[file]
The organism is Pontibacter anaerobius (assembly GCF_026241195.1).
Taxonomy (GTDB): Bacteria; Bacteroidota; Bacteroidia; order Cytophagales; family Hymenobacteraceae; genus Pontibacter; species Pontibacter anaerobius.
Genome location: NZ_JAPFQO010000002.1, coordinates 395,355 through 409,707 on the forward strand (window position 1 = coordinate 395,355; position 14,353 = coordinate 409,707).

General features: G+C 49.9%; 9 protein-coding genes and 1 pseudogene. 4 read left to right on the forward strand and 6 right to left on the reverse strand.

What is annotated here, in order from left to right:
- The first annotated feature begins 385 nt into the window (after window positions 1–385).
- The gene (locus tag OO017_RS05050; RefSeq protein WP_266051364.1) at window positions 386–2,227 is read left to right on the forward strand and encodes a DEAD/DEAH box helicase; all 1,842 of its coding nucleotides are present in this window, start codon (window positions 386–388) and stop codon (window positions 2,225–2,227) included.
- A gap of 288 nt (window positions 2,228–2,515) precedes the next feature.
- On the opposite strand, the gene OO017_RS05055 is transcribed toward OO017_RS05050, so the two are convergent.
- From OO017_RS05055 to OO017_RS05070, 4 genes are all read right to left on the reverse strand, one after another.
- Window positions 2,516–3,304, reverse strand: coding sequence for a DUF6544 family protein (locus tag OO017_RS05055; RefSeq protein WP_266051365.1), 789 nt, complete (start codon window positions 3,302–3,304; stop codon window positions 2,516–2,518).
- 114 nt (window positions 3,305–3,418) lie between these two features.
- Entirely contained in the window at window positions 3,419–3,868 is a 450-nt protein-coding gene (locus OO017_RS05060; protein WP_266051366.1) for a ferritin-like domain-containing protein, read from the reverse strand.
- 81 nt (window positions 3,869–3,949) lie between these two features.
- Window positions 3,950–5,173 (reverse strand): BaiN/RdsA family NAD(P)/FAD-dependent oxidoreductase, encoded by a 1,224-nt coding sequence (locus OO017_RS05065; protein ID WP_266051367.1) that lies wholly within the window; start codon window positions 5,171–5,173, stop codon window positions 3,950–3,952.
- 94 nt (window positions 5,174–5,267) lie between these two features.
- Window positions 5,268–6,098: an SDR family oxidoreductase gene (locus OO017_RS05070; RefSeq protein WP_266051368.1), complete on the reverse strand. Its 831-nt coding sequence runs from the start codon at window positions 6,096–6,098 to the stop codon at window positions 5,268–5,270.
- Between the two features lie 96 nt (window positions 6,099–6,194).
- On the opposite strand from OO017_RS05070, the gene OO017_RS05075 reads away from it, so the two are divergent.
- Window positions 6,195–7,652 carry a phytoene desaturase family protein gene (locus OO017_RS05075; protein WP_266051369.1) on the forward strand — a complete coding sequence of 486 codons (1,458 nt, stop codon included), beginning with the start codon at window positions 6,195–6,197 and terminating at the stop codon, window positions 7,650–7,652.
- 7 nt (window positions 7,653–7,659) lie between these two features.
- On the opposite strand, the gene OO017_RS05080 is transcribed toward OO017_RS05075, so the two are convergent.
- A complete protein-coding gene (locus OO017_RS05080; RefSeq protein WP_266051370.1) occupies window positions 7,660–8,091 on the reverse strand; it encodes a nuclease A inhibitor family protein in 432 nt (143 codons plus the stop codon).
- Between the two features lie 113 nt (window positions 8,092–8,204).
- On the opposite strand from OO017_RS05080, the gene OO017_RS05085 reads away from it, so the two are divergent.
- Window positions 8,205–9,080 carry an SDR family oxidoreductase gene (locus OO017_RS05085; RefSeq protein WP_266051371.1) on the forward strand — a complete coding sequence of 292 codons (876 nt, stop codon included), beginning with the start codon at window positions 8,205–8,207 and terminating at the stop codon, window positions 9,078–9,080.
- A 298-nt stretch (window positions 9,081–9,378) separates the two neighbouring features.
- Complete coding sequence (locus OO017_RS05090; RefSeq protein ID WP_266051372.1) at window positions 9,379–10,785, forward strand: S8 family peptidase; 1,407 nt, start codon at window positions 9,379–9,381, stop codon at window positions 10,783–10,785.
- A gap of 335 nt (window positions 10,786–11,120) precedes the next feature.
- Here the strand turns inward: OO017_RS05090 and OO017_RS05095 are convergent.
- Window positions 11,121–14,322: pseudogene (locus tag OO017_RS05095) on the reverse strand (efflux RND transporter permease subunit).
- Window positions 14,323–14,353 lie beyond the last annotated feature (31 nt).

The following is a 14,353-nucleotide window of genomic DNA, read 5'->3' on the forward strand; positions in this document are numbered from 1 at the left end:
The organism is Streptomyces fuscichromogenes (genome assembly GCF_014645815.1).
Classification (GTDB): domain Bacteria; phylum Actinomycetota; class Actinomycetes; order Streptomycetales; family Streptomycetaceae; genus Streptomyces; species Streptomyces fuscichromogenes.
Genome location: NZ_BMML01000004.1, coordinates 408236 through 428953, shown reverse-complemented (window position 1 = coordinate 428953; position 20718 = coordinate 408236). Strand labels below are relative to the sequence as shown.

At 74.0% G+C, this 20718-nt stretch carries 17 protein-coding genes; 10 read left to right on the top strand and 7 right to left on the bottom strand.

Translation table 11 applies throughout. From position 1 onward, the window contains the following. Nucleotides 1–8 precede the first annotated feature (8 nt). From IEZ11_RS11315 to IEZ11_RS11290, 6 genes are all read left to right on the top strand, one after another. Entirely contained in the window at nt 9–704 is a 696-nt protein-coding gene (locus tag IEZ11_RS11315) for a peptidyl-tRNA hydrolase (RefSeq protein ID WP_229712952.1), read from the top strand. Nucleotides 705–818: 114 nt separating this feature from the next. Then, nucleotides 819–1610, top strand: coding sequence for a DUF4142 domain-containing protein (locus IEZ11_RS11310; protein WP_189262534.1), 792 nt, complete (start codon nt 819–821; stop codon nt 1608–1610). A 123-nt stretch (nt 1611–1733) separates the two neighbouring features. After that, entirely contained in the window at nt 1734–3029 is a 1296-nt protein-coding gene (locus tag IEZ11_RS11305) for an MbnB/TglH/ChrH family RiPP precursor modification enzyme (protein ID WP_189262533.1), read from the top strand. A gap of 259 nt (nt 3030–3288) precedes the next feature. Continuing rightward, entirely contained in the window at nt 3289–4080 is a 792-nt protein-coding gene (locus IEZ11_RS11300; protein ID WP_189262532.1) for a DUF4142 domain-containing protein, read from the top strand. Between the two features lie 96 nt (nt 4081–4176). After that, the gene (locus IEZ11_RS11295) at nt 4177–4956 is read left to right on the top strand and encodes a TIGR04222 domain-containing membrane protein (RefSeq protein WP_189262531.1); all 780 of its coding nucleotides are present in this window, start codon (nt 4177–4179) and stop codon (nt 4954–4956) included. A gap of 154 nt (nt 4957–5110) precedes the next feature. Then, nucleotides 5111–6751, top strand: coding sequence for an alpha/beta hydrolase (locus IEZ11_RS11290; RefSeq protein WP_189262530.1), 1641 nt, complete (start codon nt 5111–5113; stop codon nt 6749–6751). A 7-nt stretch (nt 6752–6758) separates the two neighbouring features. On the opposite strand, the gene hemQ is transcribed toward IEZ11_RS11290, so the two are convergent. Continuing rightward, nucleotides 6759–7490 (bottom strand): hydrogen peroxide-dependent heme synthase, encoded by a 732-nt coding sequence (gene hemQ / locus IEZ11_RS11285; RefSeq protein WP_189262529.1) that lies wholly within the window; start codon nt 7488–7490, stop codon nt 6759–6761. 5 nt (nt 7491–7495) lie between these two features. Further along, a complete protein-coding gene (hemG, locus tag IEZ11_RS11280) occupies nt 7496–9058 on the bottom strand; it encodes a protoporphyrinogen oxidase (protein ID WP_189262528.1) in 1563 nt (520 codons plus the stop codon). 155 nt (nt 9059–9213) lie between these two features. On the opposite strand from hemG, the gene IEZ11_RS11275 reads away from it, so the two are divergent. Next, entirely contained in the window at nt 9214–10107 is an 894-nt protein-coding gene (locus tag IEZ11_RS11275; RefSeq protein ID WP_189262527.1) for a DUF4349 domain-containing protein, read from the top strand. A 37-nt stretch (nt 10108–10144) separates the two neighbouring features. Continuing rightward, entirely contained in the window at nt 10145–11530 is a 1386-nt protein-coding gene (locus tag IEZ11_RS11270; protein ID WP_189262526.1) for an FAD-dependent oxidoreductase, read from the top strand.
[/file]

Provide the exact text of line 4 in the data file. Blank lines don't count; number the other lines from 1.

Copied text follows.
General features: G+C 49.9%; 9 protein-coding genes and 1 pseudogene. 4 read left to right on the forward strand and 6 right to left on the reverse strand.